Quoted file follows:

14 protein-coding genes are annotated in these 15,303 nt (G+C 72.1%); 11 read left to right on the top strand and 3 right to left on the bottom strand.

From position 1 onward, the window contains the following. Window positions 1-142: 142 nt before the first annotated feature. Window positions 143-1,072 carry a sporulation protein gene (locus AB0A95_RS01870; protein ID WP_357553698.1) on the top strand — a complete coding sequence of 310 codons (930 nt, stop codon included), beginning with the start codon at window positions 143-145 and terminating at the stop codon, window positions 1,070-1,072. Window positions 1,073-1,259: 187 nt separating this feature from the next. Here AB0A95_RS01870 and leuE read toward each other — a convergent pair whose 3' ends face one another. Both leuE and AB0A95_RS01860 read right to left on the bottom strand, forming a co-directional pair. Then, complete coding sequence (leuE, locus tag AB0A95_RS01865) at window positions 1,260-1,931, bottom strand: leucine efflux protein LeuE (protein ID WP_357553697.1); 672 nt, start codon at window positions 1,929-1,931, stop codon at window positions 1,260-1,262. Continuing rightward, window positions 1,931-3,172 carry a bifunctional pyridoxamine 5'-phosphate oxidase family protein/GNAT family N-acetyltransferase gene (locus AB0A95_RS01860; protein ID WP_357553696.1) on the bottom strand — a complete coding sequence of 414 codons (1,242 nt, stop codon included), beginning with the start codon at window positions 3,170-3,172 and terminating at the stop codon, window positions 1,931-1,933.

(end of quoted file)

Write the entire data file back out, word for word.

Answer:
14 protein-coding genes are annotated in these 15,303 nt (G+C 72.1%); 11 read left to right on the top strand and 3 right to left on the bottom strand.

From position 1 onward, the window contains the following. Window positions 1-142: 142 nt before the first annotated feature. Window positions 143-1,072 carry a sporulation protein gene (locus AB0A95_RS01870; protein ID WP_357553698.1) on the top strand — a complete coding sequence of 310 codons (930 nt, stop codon included), beginning with the start codon at window positions 143-145 and terminating at the stop codon, window positions 1,070-1,072. Window positions 1,073-1,259: 187 nt separating this feature from the next. Here AB0A95_RS01870 and leuE read toward each other — a convergent pair whose 3' ends face one another. Both leuE and AB0A95_RS01860 read right to left on the bottom strand, forming a co-directional pair. Then, complete coding sequence (leuE, locus tag AB0A95_RS01865) at window positions 1,260-1,931, bottom strand: leucine efflux protein LeuE (protein ID WP_357553697.1); 672 nt, start codon at window positions 1,929-1,931, stop codon at window positions 1,260-1,262. Continuing rightward, window positions 1,931-3,172 carry a bifunctional pyridoxamine 5'-phosphate oxidase family protein/GNAT family N-acetyltransferase gene (locus AB0A95_RS01860; protein ID WP_357553696.1) on the bottom strand — a complete coding sequence of 414 codons (1,242 nt, stop codon included), beginning with the start codon at window positions 3,170-3,172 and terminating at the stop codon, window positions 1,931-1,933.